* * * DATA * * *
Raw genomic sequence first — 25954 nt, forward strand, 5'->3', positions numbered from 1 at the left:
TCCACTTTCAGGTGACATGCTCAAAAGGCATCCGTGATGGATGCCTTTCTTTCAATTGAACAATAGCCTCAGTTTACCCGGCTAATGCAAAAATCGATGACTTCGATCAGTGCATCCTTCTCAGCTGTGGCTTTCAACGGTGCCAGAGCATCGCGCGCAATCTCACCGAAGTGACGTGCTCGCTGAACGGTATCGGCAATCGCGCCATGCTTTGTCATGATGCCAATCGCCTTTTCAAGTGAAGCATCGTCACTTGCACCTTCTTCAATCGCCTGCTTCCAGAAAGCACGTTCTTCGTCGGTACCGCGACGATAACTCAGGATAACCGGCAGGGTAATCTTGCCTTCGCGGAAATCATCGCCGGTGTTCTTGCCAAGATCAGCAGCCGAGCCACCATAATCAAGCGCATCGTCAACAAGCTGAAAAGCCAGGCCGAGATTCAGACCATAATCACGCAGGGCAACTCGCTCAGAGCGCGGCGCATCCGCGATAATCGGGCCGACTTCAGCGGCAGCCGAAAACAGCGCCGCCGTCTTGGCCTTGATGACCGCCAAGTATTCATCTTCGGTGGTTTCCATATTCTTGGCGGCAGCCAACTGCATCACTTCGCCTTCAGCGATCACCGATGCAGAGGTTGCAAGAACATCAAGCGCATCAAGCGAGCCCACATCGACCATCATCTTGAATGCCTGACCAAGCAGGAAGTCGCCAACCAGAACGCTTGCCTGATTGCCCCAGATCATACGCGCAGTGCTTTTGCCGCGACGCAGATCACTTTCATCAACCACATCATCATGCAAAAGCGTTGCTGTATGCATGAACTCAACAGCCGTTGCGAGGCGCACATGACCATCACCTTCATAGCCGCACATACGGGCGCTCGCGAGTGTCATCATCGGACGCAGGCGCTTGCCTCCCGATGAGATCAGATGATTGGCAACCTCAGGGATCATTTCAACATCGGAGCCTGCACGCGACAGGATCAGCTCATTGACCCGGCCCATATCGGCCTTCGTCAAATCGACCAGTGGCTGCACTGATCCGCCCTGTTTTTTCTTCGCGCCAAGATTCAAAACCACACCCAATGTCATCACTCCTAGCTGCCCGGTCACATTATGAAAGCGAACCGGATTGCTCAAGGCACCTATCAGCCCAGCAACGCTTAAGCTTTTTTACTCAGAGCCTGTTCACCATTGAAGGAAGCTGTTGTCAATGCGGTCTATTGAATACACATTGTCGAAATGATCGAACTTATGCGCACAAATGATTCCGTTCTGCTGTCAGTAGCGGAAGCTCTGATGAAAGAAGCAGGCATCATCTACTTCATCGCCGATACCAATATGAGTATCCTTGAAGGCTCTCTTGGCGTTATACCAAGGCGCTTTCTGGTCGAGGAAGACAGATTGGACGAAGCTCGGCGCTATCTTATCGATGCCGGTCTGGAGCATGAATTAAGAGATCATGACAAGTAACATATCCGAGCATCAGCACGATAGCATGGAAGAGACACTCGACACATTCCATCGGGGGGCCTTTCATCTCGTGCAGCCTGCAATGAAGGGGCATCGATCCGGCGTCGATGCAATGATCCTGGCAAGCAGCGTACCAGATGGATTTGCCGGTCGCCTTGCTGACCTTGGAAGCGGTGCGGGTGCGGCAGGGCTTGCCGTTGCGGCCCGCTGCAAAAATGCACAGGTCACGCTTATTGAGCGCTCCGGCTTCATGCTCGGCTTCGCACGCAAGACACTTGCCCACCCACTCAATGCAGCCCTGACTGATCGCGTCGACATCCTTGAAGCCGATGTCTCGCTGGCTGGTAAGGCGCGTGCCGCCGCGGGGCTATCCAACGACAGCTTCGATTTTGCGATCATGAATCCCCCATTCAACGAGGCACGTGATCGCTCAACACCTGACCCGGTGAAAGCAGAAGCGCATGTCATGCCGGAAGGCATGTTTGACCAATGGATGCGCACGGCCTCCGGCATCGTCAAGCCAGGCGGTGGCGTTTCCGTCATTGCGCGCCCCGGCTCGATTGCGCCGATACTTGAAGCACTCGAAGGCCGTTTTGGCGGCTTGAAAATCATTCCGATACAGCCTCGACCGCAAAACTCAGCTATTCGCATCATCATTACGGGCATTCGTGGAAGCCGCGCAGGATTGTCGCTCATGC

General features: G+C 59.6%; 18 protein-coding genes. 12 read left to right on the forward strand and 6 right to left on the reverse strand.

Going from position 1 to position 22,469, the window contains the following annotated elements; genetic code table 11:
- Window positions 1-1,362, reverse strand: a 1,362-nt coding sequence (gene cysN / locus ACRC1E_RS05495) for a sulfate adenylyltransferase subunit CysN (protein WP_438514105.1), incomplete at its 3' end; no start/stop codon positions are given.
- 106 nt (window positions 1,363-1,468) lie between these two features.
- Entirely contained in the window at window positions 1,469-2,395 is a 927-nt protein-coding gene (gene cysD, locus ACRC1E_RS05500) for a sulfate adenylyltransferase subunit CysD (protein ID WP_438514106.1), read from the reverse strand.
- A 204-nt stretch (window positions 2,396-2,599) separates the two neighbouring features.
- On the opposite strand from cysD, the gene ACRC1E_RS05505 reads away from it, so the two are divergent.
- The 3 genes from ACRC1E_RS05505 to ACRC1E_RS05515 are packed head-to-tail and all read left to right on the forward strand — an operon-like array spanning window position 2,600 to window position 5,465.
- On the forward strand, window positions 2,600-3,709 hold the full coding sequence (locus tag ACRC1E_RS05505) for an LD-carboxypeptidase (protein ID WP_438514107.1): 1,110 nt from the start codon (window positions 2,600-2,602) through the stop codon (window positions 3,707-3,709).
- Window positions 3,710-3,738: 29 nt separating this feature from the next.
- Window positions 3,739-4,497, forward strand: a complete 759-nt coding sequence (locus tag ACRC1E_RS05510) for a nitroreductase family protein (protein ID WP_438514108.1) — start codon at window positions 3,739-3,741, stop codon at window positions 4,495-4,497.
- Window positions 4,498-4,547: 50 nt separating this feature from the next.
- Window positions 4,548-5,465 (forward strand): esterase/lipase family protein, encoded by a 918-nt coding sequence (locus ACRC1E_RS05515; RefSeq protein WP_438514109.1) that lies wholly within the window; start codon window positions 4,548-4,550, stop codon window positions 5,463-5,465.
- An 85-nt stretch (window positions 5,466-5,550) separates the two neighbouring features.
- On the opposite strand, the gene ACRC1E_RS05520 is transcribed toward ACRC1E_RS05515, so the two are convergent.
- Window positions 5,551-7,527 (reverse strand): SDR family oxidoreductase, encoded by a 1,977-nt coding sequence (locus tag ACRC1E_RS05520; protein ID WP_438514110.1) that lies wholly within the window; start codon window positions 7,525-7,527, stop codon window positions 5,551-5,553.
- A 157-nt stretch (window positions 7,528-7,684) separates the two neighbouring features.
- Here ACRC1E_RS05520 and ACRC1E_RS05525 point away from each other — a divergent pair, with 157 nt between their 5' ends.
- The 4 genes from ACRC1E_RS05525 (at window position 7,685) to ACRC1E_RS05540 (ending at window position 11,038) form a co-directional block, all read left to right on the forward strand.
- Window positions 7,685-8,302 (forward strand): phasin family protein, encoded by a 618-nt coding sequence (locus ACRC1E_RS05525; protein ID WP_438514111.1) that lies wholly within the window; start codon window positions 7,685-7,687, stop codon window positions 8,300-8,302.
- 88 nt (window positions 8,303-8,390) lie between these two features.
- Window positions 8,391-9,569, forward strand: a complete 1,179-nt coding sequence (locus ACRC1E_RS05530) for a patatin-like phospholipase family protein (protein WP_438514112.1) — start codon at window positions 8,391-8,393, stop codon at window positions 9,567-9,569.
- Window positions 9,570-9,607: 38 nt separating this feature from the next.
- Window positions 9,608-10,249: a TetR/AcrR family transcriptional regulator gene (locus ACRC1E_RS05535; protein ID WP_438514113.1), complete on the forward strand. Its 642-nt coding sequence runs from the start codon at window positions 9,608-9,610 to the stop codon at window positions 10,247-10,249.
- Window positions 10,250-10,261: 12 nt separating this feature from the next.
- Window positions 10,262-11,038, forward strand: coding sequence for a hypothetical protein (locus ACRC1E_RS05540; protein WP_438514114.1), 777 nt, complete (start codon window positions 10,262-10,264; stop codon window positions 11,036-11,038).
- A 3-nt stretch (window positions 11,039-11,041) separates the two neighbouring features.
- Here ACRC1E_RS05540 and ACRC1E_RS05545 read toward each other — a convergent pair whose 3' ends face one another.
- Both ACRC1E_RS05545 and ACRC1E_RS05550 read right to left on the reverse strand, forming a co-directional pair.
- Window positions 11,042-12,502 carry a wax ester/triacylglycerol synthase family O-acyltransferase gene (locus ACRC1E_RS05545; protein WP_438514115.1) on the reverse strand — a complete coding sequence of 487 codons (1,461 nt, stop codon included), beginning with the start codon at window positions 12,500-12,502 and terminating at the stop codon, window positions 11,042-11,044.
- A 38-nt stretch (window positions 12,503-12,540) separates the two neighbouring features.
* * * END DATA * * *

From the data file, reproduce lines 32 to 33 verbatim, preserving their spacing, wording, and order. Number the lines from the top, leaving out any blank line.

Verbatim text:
- Window positions 11,042-12,502 carry a wax ester/triacylglycerol synthase family O-acyltransferase gene (locus ACRC1E_RS05545; protein WP_438514115.1) on the reverse strand — a complete coding sequence of 487 codons (1,461 nt, stop codon included), beginning with the start codon at window positions 12,500-12,502 and terminating at the stop codon, window positions 11,042-11,044.
- A 38-nt stretch (window positions 12,503-12,540) separates the two neighbouring features.